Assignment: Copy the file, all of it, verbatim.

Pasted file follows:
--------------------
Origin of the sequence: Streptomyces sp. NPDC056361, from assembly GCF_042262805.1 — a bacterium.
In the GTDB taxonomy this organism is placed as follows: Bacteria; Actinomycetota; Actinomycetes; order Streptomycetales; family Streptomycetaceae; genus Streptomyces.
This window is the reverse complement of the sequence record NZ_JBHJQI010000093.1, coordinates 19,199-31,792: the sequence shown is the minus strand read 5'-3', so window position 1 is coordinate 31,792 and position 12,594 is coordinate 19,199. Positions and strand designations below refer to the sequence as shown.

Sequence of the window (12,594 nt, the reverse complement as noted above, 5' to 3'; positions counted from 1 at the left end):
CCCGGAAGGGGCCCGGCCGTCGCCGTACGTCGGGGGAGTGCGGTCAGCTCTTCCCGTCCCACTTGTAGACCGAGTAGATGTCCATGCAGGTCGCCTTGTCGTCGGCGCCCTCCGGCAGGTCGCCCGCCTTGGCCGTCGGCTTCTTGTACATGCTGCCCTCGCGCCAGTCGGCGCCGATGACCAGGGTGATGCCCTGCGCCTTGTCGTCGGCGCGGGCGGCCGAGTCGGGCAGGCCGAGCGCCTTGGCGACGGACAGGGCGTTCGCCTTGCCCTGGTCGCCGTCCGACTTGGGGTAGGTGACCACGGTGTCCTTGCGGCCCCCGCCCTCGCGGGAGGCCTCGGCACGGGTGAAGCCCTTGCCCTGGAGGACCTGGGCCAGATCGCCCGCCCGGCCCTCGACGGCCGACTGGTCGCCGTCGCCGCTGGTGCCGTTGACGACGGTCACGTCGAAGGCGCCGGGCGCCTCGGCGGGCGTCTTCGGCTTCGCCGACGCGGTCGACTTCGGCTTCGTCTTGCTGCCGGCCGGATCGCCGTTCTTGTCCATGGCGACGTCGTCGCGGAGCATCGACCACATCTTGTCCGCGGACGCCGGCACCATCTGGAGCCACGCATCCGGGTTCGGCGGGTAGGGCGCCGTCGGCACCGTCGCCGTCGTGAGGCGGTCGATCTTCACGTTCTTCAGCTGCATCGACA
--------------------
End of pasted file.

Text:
Origin of the sequence: Streptomyces sp. NPDC056361, from assembly GCF_042262805.1 — a bacterium.
In the GTDB taxonomy this organism is placed as follows: Bacteria; Actinomycetota; Actinomycetes; order Streptomycetales; family Streptomycetaceae; genus Streptomyces.
This window is the reverse complement of the sequence record NZ_JBHJQI010000093.1, coordinates 19,199-31,792: the sequence shown is the minus strand read 5'-3', so window position 1 is coordinate 31,792 and position 12,594 is coordinate 19,199. Positions and strand designations below refer to the sequence as shown.

Sequence of the window (12,594 nt, the reverse complement as noted above, 5' to 3'; positions counted from 1 at the left end):
CCCGGAAGGGGCCCGGCCGTCGCCGTACGTCGGGGGAGTGCGGTCAGCTCTTCCCGTCCCACTTGTAGACCGAGTAGATGTCCATGCAGGTCGCCTTGTCGTCGGCGCCCTCCGGCAGGTCGCCCGCCTTGGCCGTCGGCTTCTTGTACATGCTGCCCTCGCGCCAGTCGGCGCCGATGACCAGGGTGATGCCCTGCGCCTTGTCGTCGGCGCGGGCGGCCGAGTCGGGCAGGCCGAGCGCCTTGGCGACGGACAGGGCGTTCGCCTTGCCCTGGTCGCCGTCCGACTTGGGGTAGGTGACCACGGTGTCCTTGCGGCCCCCGCCCTCGCGGGAGGCCTCGGCACGGGTGAAGCCCTTGCCCTGGAGGACCTGGGCCAGATCGCCCGCCCGGCCCTCGACGGCCGACTGGTCGCCGTCGCCGCTGGTGCCGTTGACGACGGTCACGTCGAAGGCGCCGGGCGCCTCGGCGGGCGTCTTCGGCTTCGCCGACGCGGTCGACTTCGGCTTCGTCTTGCTGCCGGCCGGATCGCCGTTCTTGTCCATGGCGACGTCGTCGCGGAGCATCGACCACATCTTGTCCGCGGACGCCGGCACCATCTGGAGCCACGCATCCGGGTTCGGCGGGTAGGGCGCCGTCGGCACCGTCGCCGTCGTGAGGCGGTCGATCTTCACGTTCTTCAGCTGCATCGACA